• For both computational and statistical zero-knowledge,

    • honest-verifier=any-verifier for constant-round

    • public-coin proofs [Dam93,DGW94][GSV98]

(+ [Oka96])  honest-ver SZK=any-ver SZK


The transformation

The Transformation

Prover

random coins 1

Verifier

answer 1

random coins 2

Any-verifier Proof System

answer k

accept/reject

Random Selection

Protocol

Honest-verifier Proof System

Verifier

Prover

1

answer 1

Random Selection

Protocol

2

answer k

accept/reject


Simulating the transformed pf system

Simulating the Transformed Pf System

1. Use honest-verifier simulator

to generate a transcript

1

1

2

k

accept/reject

1

answer 1

2

2. “Fill in” transcripts of

Random Selection

protocols

answer k

accept/reject


Desired properties of random selection protocol

Desired Properties of Random Selection Protocol

  • Dishonest verifier:

  • Outcome  distributed almost uniformly.

  • Simulability: For (almost) every , can simulate

  • RS protocol transcripts yielding output .

  • Dishonest prover:

(OK for soundness by parallel repetition of

original proof system)

  • [GSV98] give a public-coin protocol with these properties

    • (building on [DGW94]).


Noninteractive statistical zero knowledge

Noninteractive Statistical Zero-Knowledge


Noninteractive statistical zero knowledge bfm88 bdmp91

Noninteractive Statistical Zero-Knowledge [BFM88,BDMP91]

shared

random string

Prover

(unbounded)

Verifier

(poly-time)

proof

accept/reject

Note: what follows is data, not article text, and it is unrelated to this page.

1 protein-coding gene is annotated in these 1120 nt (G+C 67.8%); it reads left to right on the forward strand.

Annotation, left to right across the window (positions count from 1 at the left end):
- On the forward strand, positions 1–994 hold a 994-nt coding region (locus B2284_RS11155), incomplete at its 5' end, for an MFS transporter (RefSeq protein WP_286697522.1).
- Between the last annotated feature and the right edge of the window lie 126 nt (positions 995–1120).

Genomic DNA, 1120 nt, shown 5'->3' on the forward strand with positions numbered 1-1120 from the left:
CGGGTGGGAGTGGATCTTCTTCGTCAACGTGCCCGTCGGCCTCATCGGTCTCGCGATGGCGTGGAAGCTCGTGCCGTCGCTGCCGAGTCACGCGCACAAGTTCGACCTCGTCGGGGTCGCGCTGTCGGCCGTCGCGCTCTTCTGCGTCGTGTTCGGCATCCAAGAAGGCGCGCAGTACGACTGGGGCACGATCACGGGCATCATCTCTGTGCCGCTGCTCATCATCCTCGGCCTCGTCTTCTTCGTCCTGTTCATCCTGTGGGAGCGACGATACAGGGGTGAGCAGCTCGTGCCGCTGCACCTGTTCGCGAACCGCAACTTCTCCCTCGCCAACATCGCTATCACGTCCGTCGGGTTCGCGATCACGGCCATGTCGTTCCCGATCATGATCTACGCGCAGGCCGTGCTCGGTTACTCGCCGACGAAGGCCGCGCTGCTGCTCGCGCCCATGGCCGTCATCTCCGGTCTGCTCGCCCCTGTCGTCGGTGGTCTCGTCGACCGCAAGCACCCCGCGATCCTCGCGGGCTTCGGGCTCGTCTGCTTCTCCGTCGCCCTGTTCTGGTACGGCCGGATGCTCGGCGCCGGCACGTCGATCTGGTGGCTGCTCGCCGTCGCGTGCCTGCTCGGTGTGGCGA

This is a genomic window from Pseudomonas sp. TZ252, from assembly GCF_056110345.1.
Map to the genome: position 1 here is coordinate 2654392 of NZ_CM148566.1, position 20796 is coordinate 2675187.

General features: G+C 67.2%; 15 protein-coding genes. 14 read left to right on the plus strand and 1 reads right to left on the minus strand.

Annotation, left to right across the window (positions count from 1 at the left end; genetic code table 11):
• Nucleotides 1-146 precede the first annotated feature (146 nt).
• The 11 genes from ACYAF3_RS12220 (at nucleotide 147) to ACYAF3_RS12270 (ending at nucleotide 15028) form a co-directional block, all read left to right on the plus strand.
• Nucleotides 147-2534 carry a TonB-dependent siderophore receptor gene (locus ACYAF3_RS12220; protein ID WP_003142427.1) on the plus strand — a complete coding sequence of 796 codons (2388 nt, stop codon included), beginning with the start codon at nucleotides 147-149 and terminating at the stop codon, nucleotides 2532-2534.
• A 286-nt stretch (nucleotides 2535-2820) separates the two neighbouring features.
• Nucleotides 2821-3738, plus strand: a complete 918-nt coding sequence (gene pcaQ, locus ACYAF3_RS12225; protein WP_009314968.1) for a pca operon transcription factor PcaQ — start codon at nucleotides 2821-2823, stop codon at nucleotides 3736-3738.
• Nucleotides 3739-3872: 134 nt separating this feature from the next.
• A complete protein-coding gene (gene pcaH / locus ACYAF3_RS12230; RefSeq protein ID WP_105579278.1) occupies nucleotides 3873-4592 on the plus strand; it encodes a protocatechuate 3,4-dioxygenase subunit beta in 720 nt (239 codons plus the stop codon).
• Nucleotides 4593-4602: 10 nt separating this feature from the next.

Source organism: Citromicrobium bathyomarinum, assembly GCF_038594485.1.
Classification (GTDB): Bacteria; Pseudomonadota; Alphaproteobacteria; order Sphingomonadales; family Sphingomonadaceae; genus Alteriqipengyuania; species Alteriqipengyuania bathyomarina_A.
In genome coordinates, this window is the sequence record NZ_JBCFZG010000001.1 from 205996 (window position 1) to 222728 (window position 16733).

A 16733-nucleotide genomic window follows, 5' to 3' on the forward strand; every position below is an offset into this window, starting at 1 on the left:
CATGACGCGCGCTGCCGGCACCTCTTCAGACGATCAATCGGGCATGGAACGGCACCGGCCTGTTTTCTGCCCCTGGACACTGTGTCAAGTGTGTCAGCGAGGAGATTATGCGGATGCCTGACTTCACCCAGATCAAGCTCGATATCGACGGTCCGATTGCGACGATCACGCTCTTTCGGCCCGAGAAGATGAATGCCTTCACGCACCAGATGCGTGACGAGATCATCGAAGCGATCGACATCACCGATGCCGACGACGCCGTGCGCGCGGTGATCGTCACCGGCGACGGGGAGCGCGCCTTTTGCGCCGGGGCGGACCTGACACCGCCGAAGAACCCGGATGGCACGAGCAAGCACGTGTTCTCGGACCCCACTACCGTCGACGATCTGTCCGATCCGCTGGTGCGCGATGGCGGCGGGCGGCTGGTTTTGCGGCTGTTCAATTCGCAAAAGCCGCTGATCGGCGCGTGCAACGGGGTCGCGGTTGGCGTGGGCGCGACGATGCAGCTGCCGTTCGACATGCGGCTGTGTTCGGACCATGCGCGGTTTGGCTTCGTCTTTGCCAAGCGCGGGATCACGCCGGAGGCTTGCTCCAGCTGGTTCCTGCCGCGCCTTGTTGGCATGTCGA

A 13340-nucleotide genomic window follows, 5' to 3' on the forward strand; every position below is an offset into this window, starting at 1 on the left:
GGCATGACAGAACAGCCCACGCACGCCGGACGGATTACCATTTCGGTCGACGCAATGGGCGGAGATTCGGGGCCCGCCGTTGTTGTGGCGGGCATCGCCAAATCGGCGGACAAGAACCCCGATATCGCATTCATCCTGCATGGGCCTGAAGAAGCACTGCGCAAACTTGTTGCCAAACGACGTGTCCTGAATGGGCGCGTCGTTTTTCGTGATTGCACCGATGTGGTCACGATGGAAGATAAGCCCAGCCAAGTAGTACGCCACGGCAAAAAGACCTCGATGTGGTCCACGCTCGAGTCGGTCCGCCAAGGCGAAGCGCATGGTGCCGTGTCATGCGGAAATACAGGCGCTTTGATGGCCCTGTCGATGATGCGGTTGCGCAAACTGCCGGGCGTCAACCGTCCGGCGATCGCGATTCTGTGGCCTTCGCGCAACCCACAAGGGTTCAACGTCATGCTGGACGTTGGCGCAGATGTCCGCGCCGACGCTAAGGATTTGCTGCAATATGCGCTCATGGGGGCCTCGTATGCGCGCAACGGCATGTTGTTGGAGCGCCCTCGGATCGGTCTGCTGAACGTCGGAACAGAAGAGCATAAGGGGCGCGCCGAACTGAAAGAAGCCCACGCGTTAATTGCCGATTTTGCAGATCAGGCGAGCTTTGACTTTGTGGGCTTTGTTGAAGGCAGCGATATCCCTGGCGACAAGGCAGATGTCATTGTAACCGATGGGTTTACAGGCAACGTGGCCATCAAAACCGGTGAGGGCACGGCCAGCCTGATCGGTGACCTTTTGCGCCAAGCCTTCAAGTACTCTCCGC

• On input x (instance of promise problem):

  • When x is a YES instance, Verifier accepts w.h.p.

  • When x is a NO instance, Verifier rejects w.h.p. no matter what proof Prover sends.


Noninteractive statistical zk cont

Noninteractive Statistical ZK (cont.)

When x is a YES instance, Verifier can simulate her view on her own.

shared

random string

proof

Formally, there is probabilistic poly-time simulator such that, when x is a YES instance, its output distribution is statistically close to Verifier’s view.

Note: above is “one proof” version.


Study of noninteractive zk

Study of Noninteractive ZK

  • Motivation:

    • communication-efficient.

    • cryptography vs. active adversaries [BFM88,BG89,NY90,DDN91]

  • Examples of NISZK proofs and some initial study in

    • [BDMP91,BR90,DDP94,DDP97].

  • But most attention focused on NICZK, e.g. [FLS90,KP95].

  • [DDPY98] apply “complete problem methodology”

  • to show IMAGE DENSITY complete for NISZK.


Complete problems for niszk gsv99

Complete Problems for NISZK [GSV99]

Thm: The following problems are complete for NISZK:

STATISTICAL DIFFERENCEFROM UNIFORM (SDU):

ENTROPY APPROXIMATION (EA):


Relating szk and niszk

Relating SZK and NISZK

  • Recall complete problems for SZK:

  • NISZK’s complete problems are natural restrictions of these.

 can use complete problems to relate SZK and NISZK.

  • Thm [GSV98]:SZKBPP  NISZKBPP.

  • Thm [GSV98]:

    • SZK=NISZK  NISZK closed under complement.


Summary

Summary

  • Recent work has refined our understanding of statistical

    • zero-knowledge.

  • Main tools:

    • focus on public-coin proofs (via [Oka96])

    • complete problems [SV97]

  • Questions addressed:

    • closure properties

    • honest verifier vs. any verifier

    • interactive vs. noninteractive


Open problems

Open Problems

  • 1. Generalize more results/techniques to computational

    • zero-knowledge or arguments.

2. Combinatorial or number-theoretic complete problems?

3. Does SZK=NISZK?

  • 4. Show that SZKBPP if one-way functions exist

    • (“converse” to [Ost91]).

5. Does SZK=PZK (“Perfect” zero-knowledge)?